It’s no secret that we couldn’t survive without concealer — the cosmetic weapon that covers a multitude of sins. From a late night out to blemishes and beyond. And while we’ve always touted the benefits of our beloved concealer, we thought it was high time we delve into one of concealers most astonishing talents: color correction.
Yes, some concealers have the power to correct colors like purple under eye bags and bright red acne flare ups. If color correcting concealers are slightly outside of your comfort zone, don’t fret — we put together this guide to breakdown everything you need to know.
What's a color corrector?
Color correcting concealers are designed to hide skin imperfections like redness, sallowness and general discoloration. They’re particularly good for anyone with dark circles, scars, dark spots, and hyperpigmentation.
Most slight skin discoloration issues can be managed by your foundation and concealer, but if you're seeking perfection, a color correcting concealer under your foundation will do the trick! They’re especially formulated to tackle those tricky areas.
But there are so many colors.
Choosing the right color correcting concealer for you comes down to two things: color and consistency. If you have an extreme case of discoloration, you'll need a heavier product with a more intense hue. To even out mild to moderate discoloration you'll want a sheerer formula in a softer hue.
When confused about what color to get, refer to the color wheel: Complementary colors, or opposites on the color wheel, cancel each other out.
1. Green Color Correctors
Green corrects extreme redness such as birthmarks, rashes, skin sensitivities, etc. Use sheerer formulas for moderate redness. Green is great for angry red acne marks. Just be careful to not deposit too much product on the spot. You don’t want it too look caked on or it will just draw attention to it.
For a full coverage formula, try the Lancôme Teint Idole Ultra Camouflage Creator in Green.
2. Yellow Color Correctors
Yellow corrects pink and mild red hues. Unless you have extreme redness, use yellow over green to correct issues such as broken capillaries or mild sensitivities. Yellow is great for redness around the nose and mouth. Just use a light tough and blend well! We love the NYX Professional Makeup Color Correcting Concealer palette — it has every color you need in an easy to use compact.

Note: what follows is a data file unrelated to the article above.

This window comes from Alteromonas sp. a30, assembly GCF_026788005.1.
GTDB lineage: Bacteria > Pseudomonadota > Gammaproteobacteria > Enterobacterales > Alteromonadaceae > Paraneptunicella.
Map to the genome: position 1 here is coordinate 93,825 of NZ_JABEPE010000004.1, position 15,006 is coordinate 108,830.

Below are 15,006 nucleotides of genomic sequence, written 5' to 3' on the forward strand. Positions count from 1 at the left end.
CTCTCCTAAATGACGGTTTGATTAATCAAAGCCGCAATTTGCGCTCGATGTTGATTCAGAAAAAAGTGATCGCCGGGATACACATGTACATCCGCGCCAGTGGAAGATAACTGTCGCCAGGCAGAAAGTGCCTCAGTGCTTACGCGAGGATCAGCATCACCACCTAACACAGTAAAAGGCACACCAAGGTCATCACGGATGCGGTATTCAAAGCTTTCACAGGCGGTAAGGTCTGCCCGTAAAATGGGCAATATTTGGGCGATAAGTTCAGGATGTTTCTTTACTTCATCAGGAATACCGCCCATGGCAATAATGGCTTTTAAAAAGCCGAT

3. Pink Color Correctors
Pink corrects yellow and mild green hues, brightening overly olive, sallow skin. Very light shades of pink are also great for highlighting! Sweep some on the cheekbones and inner corners of the eyes. Try Maybelline FaceStudio Master Camo Color Correcting Pen in Pink. The click packaging is super portable and the cushion applicator ensures a smooth, airbrushed finish.
4. Red, Orange & Peach
Wondering what color corrects dark spots? Orange and peach correct blue hues, under eye circles, dark spots caused by aging or sun damage. Orange is great for covering up a blue bruise, while lighter shades of orange, like peach, are better for covering a more mild case of the blues. Lighter skin tones can use peach for covering hyperpigmentation, while deep skin tones benefit from orange and red shades.
For deeper skin tones we recommend the Urban Decay Naked Skin Shapeshifter Palette in Medium/Dark Shift, a cream and powder palette with the perfect orange/red hue for covering dark circles and spots.
5. Violet, Purple & Blue
Violet and blue neutralizes yellow and orange hues, corrects dark spots and hyperpigmentation and overly orange (think self-tanner) skin. If you have any yellow spots to conceal, choose a purple hue. If you are insecure about yellow tones in your whole face, mix in a little lilac concealer with your primer and apply under your foundation.
OK, how do I apply it?
Once you’ve got your product, keep in mind that less is more! Once you've applied the proper color corrector, press (don't swipe) foundation and then concealer with a makeup sponge. This will ensure that the color correcting concealer has stayed where you put it. And only use corrector where you need it.
Would you try a color correcting concealer? Share your thoughts below!